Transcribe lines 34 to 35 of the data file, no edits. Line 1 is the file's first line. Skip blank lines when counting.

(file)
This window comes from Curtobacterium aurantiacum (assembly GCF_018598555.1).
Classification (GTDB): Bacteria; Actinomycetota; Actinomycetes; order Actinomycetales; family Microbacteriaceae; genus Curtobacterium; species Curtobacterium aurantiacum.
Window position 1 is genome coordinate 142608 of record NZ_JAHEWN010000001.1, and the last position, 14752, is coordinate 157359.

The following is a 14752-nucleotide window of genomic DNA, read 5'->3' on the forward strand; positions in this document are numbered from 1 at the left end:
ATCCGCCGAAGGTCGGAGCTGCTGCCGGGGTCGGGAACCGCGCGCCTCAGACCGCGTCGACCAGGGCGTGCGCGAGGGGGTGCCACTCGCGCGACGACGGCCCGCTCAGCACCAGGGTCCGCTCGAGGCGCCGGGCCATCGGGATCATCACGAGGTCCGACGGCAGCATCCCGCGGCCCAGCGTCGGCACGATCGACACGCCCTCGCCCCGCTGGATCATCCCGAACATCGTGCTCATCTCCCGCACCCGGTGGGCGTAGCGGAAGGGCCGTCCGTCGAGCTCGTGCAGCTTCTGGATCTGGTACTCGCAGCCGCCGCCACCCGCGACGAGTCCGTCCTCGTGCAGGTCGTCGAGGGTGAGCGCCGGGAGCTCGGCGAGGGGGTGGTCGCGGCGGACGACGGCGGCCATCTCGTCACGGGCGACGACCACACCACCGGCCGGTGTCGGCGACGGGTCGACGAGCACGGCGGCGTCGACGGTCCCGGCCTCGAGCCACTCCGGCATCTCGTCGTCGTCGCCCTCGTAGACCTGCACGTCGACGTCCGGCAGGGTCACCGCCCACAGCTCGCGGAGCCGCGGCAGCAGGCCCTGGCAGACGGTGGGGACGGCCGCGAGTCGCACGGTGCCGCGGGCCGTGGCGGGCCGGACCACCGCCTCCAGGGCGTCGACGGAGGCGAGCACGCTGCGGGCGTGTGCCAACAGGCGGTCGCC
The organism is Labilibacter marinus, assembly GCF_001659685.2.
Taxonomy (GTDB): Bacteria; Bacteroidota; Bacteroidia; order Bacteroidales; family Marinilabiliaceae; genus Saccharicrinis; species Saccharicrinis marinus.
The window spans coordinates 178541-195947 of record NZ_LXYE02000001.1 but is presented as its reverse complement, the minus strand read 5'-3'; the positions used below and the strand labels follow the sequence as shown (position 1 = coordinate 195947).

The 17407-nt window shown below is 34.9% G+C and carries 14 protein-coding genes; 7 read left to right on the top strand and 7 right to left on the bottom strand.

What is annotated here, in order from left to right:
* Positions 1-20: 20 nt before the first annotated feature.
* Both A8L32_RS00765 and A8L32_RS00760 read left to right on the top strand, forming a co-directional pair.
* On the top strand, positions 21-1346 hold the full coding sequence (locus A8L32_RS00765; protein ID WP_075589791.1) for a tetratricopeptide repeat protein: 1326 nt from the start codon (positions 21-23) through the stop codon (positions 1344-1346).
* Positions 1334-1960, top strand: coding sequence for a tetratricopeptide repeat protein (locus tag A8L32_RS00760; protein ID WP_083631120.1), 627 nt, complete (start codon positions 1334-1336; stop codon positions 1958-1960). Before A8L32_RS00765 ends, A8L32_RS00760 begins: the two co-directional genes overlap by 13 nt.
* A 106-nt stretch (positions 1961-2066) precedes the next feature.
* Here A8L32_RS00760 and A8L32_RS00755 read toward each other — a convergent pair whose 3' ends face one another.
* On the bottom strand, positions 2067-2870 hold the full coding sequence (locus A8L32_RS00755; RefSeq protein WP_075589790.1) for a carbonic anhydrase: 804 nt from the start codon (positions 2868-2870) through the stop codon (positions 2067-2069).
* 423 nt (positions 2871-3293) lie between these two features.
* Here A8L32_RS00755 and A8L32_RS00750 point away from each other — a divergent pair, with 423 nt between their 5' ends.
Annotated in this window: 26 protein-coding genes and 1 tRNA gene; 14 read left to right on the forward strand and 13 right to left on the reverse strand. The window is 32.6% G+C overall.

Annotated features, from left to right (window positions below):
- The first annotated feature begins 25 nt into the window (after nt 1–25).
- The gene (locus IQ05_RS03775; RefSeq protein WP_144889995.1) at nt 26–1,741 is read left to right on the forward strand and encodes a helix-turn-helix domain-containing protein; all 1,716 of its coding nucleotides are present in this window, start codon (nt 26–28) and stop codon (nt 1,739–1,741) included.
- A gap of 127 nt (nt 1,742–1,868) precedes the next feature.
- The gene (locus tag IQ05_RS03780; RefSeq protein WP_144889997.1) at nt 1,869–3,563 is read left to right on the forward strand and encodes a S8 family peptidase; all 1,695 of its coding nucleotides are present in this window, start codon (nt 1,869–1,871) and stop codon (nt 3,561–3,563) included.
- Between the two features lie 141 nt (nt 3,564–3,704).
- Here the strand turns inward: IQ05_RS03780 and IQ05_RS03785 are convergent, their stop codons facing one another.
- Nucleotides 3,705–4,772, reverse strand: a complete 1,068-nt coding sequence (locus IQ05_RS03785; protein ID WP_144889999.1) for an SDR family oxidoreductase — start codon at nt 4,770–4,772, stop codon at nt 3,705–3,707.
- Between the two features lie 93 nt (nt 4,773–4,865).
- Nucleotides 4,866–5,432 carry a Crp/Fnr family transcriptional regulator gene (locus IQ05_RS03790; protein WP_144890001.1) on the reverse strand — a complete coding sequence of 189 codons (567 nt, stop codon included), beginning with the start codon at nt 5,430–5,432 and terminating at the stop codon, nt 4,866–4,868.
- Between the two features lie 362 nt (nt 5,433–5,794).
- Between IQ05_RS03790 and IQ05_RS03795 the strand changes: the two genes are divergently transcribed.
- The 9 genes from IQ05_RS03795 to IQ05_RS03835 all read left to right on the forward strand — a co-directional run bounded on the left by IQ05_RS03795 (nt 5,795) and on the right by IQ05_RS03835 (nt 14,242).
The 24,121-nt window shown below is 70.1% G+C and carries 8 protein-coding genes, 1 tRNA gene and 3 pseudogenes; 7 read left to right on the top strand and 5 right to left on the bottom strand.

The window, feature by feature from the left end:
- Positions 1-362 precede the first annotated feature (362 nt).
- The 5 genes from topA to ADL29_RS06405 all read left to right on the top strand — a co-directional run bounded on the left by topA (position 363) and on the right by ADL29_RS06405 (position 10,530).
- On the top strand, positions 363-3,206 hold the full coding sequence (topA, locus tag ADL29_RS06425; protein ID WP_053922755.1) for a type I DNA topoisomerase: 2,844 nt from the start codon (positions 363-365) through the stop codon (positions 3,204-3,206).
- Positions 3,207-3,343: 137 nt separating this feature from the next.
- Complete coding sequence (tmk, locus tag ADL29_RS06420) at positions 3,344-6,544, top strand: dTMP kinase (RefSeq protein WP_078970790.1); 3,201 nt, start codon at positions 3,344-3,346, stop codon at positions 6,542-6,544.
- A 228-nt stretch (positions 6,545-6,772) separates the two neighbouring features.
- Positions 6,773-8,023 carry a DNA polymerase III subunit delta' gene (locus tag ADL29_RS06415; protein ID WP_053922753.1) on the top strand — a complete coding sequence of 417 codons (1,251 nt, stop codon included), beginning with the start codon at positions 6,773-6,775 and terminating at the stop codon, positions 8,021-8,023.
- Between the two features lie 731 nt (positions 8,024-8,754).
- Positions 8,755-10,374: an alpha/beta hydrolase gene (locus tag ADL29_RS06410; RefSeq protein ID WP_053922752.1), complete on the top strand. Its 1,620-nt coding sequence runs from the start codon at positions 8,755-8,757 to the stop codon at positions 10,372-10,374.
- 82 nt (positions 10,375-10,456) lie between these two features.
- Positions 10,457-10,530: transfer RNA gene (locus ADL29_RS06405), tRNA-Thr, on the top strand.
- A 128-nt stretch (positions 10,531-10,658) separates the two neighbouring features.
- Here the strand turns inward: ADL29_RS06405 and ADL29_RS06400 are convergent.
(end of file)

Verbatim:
The 24,121-nt window shown below is 70.1% G+C and carries 8 protein-coding genes, 1 tRNA gene and 3 pseudogenes; 7 read left to right on the top strand and 5 right to left on the bottom strand.

The window, feature by feature from the left end: